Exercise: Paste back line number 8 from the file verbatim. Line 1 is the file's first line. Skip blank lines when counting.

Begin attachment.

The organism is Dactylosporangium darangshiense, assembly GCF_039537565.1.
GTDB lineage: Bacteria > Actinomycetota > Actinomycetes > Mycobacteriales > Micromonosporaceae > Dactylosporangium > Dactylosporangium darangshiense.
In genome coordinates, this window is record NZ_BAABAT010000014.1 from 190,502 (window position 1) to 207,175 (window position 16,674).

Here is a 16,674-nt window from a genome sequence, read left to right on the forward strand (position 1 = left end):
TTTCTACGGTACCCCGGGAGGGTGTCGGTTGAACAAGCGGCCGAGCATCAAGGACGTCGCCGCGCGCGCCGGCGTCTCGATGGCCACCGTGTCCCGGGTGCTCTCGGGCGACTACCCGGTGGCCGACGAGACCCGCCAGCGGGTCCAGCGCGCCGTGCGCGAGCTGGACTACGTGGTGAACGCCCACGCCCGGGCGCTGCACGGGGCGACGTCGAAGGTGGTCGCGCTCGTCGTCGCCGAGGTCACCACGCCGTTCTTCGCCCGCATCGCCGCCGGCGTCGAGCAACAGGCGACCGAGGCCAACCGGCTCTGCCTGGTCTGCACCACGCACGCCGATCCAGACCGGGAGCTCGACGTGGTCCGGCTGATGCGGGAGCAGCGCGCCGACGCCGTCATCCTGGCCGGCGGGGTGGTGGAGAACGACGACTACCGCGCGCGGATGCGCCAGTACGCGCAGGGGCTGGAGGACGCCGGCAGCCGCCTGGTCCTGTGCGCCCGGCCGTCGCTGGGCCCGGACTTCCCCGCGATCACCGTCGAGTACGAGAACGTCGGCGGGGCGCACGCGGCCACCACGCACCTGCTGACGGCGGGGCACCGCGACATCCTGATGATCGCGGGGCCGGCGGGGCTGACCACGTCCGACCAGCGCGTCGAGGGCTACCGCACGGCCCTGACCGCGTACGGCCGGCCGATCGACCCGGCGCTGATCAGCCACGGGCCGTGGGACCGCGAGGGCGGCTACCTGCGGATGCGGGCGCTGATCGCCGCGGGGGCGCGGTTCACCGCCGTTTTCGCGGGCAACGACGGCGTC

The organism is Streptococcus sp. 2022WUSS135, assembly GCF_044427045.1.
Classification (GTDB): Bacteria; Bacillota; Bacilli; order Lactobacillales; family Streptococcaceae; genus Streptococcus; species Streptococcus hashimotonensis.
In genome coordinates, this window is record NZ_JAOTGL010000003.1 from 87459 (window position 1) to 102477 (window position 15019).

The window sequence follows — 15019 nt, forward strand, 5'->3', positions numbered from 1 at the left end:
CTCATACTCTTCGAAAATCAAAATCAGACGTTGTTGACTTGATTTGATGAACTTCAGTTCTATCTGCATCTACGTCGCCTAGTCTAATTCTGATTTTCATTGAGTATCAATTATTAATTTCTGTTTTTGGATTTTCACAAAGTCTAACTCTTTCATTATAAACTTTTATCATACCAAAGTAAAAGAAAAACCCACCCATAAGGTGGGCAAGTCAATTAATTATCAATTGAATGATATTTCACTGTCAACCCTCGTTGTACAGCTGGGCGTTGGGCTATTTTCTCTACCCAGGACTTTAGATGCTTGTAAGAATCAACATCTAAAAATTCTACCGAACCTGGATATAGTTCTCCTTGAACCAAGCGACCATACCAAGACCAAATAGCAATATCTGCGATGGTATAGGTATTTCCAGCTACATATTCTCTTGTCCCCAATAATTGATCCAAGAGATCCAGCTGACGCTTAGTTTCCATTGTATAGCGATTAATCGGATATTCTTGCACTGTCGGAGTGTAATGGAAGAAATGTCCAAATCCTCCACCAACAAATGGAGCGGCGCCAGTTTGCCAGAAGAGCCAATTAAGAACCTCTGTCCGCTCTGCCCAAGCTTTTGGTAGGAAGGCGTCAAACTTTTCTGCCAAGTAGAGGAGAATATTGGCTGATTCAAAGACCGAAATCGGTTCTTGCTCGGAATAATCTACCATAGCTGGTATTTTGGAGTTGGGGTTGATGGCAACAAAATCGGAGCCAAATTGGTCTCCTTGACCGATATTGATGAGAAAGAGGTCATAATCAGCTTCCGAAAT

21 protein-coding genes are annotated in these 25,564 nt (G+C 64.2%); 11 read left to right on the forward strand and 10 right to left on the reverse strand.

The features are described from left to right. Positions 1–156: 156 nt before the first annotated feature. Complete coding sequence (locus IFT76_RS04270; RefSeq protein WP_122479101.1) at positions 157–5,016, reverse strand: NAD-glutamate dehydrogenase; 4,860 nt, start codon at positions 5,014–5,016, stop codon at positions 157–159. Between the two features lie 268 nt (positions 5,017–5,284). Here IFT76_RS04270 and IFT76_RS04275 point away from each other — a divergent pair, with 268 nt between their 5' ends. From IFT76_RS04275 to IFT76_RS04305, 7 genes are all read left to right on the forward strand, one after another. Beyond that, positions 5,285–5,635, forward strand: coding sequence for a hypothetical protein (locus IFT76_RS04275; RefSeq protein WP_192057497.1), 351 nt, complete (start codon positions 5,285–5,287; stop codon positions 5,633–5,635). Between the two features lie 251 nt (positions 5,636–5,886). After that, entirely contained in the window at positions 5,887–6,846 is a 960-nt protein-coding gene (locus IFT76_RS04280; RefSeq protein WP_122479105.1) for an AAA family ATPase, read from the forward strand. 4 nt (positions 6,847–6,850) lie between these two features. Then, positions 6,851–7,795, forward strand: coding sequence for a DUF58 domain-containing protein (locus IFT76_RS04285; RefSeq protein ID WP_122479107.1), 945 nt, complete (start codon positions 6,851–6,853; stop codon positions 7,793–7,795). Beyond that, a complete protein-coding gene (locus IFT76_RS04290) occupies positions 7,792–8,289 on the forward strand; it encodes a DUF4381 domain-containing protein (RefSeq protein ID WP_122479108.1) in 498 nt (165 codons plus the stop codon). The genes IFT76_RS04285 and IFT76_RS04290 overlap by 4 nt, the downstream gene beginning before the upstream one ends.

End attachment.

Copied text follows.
In genome coordinates, this window is record NZ_JAOTGL010000003.1 from 87459 (window position 1) to 102477 (window position 15019).